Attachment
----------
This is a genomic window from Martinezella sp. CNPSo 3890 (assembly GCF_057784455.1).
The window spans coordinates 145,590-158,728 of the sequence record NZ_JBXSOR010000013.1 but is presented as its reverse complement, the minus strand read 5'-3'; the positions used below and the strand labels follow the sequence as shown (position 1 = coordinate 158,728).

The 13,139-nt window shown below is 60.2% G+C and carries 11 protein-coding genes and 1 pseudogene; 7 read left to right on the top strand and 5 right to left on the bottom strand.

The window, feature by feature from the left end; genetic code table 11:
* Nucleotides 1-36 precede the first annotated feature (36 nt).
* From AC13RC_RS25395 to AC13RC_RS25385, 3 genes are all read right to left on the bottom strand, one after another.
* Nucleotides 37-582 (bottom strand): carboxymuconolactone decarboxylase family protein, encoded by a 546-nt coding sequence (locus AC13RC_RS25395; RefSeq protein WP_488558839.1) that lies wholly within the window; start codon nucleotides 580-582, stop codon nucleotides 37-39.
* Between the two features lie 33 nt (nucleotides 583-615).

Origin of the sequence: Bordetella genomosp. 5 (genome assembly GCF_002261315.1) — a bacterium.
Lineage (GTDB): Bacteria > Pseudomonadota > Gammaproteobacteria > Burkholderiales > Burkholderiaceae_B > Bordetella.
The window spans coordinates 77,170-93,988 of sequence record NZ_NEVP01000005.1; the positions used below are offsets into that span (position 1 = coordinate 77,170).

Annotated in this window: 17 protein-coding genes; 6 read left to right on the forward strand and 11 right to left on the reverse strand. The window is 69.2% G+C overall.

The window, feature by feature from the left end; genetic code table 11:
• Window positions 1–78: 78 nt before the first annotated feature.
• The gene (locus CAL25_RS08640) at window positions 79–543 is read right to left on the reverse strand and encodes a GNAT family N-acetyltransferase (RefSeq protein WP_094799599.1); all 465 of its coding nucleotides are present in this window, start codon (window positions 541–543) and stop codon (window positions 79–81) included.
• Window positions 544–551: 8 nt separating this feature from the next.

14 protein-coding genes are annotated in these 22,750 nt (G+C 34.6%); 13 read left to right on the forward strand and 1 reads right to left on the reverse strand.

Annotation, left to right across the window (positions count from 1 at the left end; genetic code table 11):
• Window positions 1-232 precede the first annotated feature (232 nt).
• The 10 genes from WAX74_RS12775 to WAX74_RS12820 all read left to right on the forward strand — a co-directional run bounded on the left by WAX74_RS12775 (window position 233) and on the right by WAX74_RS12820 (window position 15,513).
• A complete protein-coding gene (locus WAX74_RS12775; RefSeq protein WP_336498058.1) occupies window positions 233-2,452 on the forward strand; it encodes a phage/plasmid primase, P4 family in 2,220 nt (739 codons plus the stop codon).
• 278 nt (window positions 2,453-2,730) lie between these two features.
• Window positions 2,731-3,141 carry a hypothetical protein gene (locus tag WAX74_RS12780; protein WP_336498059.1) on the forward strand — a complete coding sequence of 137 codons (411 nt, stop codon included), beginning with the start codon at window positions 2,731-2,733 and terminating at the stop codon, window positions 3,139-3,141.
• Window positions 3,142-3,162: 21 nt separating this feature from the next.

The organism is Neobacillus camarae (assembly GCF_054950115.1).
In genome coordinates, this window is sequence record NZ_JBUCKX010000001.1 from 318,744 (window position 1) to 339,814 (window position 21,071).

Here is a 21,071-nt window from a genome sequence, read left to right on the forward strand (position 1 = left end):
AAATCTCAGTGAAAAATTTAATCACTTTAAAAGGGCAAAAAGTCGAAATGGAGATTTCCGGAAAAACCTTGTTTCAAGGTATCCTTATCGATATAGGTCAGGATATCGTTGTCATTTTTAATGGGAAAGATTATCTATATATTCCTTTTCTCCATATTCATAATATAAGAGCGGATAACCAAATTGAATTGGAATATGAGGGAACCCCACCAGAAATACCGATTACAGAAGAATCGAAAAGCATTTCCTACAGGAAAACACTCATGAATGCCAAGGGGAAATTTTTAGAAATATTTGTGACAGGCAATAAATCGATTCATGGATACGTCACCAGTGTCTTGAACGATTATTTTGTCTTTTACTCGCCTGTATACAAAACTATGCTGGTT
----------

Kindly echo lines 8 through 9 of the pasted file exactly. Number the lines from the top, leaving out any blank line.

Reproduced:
* Between the two features lie 33 nt (nucleotides 583-615).

Origin of the sequence: Bordetella genomosp. 5 (genome assembly GCF_002261315.1) — a bacterium.